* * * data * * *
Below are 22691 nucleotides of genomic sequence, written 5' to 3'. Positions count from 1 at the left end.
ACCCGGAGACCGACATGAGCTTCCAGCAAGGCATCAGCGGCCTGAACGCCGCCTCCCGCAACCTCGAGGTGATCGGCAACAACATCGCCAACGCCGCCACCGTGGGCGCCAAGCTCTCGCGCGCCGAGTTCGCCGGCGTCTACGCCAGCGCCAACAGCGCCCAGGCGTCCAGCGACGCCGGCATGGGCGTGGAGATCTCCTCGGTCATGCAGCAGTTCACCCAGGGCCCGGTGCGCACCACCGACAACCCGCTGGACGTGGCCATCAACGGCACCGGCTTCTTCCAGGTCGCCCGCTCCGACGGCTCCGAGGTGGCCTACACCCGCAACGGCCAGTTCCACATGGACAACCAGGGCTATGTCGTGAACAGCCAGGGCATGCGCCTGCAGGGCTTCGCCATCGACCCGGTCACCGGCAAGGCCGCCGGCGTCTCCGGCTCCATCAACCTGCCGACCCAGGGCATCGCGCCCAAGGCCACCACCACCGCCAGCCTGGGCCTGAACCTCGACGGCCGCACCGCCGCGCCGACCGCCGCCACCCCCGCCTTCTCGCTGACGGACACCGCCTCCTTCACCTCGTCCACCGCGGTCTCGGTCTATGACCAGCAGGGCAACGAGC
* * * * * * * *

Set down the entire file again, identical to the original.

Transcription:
Below are 22691 nucleotides of genomic sequence, written 5' to 3'. Positions count from 1 at the left end.
ACCCGGAGACCGACATGAGCTTCCAGCAAGGCATCAGCGGCCTGAACGCCGCCTCCCGCAACCTCGAGGTGATCGGCAACAACATCGCCAACGCCGCCACCGTGGGCGCCAAGCTCTCGCGCGCCGAGTTCGCCGGCGTCTACGCCAGCGCCAACAGCGCCCAGGCGTCCAGCGACGCCGGCATGGGCGTGGAGATCTCCTCGGTCATGCAGCAGTTCACCCAGGGCCCGGTGCGCACCACCGACAACCCGCTGGACGTGGCCATCAACGGCACCGGCTTCTTCCAGGTCGCCCGCTCCGACGGCTCCGAGGTGGCCTACACCCGCAACGGCCAGTTCCACATGGACAACCAGGGCTATGTCGTGAACAGCCAGGGCATGCGCCTGCAGGGCTTCGCCATCGACCCGGTCACCGGCAAGGCCGCCGGCGTCTCCGGCTCCATCAACCTGCCGACCCAGGGCATCGCGCCCAAGGCCACCACCACCGCCAGCCTGGGCCTGAACCTCGACGGCCGCACCGCCGCGCCGACCGCCGCCACCCCCGCCTTCTCGCTGACGGACACCGCCTCCTTCACCTCGTCCACCGCGGTCTCGGTCTATGACCAGCAGGGCAACGAGC